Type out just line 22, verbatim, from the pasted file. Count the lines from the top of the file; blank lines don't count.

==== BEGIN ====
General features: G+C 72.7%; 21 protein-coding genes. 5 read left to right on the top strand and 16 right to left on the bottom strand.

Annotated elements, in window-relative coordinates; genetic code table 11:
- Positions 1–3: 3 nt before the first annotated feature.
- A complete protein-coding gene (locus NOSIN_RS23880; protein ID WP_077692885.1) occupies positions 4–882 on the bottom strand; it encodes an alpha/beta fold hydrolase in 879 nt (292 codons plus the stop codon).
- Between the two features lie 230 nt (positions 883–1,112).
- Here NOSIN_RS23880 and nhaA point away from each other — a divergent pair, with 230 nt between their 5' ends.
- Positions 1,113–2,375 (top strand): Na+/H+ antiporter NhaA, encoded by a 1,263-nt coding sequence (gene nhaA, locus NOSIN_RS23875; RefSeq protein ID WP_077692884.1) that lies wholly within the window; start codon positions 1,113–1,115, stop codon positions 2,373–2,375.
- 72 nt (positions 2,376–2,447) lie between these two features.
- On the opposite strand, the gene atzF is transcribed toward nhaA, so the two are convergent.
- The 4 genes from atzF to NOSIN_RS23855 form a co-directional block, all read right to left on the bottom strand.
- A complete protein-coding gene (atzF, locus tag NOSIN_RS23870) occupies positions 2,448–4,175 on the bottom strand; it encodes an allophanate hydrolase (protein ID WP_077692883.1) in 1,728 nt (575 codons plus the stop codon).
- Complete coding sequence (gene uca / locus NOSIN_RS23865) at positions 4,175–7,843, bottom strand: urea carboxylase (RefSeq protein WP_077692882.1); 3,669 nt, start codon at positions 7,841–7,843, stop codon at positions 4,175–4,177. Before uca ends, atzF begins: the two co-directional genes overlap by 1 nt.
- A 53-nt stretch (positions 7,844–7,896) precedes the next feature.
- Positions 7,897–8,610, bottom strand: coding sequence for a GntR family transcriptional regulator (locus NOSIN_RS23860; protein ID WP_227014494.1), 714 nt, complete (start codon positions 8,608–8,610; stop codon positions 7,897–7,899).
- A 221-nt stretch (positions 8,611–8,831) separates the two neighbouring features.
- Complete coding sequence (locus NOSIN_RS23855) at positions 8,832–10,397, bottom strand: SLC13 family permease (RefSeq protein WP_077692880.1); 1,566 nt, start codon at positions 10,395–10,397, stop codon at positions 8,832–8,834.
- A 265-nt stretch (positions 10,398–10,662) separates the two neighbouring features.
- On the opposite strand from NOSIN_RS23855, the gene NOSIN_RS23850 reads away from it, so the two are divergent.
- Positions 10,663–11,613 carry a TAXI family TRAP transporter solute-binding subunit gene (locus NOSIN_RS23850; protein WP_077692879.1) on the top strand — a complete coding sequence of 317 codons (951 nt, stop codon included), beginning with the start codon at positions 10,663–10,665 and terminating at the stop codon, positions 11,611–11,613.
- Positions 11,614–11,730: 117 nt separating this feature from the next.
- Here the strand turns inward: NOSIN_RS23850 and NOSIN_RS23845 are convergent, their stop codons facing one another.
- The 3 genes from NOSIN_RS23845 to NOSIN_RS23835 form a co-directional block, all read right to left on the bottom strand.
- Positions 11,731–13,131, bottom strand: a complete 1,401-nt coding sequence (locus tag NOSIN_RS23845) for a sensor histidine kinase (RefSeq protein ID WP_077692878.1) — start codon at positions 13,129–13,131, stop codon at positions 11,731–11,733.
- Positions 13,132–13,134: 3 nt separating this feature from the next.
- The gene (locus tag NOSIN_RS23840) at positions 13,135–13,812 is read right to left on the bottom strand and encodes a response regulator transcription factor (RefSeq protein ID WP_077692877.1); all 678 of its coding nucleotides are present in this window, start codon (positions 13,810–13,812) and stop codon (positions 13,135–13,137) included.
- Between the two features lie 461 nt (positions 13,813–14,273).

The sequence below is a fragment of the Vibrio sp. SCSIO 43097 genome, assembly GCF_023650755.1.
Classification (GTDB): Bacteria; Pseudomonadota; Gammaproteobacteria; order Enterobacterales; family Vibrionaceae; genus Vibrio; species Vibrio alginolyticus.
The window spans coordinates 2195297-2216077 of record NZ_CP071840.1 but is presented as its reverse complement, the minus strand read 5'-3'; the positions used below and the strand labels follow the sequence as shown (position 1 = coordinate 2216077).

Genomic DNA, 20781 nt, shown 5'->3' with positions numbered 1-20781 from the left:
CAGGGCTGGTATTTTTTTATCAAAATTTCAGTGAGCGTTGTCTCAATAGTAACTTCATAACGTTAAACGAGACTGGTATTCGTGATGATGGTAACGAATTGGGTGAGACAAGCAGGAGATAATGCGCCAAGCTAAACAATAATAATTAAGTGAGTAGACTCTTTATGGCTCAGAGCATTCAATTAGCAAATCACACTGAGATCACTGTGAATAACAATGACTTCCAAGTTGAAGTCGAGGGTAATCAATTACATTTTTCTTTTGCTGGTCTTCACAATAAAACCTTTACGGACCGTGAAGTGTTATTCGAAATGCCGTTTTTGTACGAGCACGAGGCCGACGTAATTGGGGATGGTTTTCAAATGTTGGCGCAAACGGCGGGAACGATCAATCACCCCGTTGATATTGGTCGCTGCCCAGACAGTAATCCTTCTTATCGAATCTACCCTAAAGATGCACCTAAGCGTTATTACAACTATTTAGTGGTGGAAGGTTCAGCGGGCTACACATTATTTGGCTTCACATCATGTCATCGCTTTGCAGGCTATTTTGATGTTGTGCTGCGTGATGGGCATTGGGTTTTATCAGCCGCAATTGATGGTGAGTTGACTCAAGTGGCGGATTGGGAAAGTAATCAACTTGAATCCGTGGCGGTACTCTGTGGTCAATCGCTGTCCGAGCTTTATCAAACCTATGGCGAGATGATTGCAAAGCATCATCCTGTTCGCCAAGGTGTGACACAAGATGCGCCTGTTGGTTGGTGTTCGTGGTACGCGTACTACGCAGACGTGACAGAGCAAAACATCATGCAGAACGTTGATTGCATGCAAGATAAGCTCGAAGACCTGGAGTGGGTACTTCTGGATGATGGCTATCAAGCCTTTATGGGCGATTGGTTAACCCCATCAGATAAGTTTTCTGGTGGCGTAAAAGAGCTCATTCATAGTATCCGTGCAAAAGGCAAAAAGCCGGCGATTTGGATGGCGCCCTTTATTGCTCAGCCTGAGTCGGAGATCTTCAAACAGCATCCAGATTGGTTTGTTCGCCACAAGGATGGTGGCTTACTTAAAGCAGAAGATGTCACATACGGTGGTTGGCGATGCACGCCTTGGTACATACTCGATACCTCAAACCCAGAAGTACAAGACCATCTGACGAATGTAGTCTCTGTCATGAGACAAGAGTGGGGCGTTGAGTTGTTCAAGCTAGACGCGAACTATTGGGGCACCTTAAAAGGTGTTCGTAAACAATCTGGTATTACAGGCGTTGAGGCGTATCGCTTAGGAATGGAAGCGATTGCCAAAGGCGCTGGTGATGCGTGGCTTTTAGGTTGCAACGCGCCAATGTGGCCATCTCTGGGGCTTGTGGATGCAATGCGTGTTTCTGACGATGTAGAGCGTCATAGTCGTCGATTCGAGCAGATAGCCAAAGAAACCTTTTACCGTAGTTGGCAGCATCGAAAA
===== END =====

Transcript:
- The 3 genes from NOSIN_RS23845 to NOSIN_RS23835 form a co-directional block, all read right to left on the bottom strand.